About

Governing Values, Governing through Values, Governed by Values? The European Union as a Risk Polity

Promoters: Ramona Coman (CEVIPOL-IEE); François Foret (CEVIPOL-IEE); François Heinderyckx (ReSIC)
Members: Oriane Calligaro, postdoctoral researcher (CEVIPOL-IEE); Tetiania Kudra, doctoral researcher (CEVIPOL-IEE); Alvaro Alvaro Oleart Perez-Seoane, doctoral researcher (CEVIPOL-IEE)
Affiliated researchers: Marylou Hamm (CEVIPOL-IEE), Emilie Mondo (CEVIPOL-IEE)
Spokesperson: François Foret

Values at the core of European integration have been widely discussed in recent years due to several major evolutions in EU governance. The enlargements and the constitution-making process were structures of opportunities for claims to define common values susceptible to hold European countries and citizens together and to justify public action. Nevertheless, resistances showed that interpretations of these common values may differ.
References to values may have three incentives. Firstly, it may be a call to identity, memory and communicative resources in a quest for legitimization (governing through values). Secondly, it may come from the necessity to deal with ethical issues calling for normative policy choices (governing values). Thirdly, values may cause legal and political conflicts and challenge established balances of powers and regulation (governed by values). The EU has encountered the three scenarios. In each configuration, “European values” are invoked with different meanings and purposes. The hypothesis is that common patterns can still be found, turning the EU into a “risk polity“, a political system where values become a usual part of European politics either as an answer to or a factor creating uncertainties.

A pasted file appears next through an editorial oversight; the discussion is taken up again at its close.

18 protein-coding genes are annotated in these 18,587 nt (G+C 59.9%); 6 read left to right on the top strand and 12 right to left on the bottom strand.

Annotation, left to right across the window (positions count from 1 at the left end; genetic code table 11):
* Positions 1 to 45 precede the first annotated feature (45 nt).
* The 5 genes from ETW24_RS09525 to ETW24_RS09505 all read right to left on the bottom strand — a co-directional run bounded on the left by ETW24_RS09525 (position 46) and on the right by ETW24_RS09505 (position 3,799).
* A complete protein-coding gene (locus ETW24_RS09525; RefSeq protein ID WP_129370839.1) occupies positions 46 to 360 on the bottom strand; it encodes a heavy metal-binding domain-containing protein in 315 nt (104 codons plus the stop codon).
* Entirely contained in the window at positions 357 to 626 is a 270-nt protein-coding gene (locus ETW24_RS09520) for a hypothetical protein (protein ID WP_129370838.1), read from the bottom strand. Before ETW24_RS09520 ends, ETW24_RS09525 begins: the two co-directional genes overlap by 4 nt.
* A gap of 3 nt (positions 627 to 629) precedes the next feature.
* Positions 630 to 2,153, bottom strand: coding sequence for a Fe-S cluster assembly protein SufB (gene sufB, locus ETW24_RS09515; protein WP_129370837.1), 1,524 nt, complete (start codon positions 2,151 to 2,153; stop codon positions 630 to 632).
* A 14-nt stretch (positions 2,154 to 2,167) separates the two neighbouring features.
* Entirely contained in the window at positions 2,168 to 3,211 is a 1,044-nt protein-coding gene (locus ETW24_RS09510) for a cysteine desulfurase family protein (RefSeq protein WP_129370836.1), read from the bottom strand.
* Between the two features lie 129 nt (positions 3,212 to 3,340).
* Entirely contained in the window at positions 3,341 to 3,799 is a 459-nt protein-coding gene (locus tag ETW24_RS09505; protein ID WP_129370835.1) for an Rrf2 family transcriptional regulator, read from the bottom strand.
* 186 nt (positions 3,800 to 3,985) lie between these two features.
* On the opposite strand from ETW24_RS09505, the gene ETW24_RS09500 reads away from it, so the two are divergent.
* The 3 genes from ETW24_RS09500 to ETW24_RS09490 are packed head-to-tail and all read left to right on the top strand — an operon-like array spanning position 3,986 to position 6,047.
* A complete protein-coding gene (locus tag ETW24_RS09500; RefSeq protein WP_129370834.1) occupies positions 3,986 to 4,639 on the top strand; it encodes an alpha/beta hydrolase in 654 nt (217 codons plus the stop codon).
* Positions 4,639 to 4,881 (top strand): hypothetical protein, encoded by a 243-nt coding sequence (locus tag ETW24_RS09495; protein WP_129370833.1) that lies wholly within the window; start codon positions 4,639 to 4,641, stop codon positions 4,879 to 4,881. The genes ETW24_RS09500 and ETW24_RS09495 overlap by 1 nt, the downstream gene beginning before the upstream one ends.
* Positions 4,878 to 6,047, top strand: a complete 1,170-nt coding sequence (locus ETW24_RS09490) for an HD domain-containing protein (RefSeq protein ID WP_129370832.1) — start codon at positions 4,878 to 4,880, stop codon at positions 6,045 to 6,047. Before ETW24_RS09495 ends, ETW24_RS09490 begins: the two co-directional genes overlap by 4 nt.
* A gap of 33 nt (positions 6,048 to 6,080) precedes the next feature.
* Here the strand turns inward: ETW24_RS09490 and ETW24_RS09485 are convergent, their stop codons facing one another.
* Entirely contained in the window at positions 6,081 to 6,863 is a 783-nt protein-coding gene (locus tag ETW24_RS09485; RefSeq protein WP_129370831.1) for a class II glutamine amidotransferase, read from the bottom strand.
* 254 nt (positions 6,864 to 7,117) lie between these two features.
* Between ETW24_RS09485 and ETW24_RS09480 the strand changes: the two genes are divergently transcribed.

The project aims at a better understanding of the reasons and modalities of the emergence of “European values” on the EU agenda; of the way they create unity or division, circulate and frame different models of political community for Europe.
Working packages analyze three empirical case studies: morality policies, normative choices by the EU and the institutionalization of expertise on values; interactions between “rule of law” and regulation of/by values; debates on European values in the public sphere.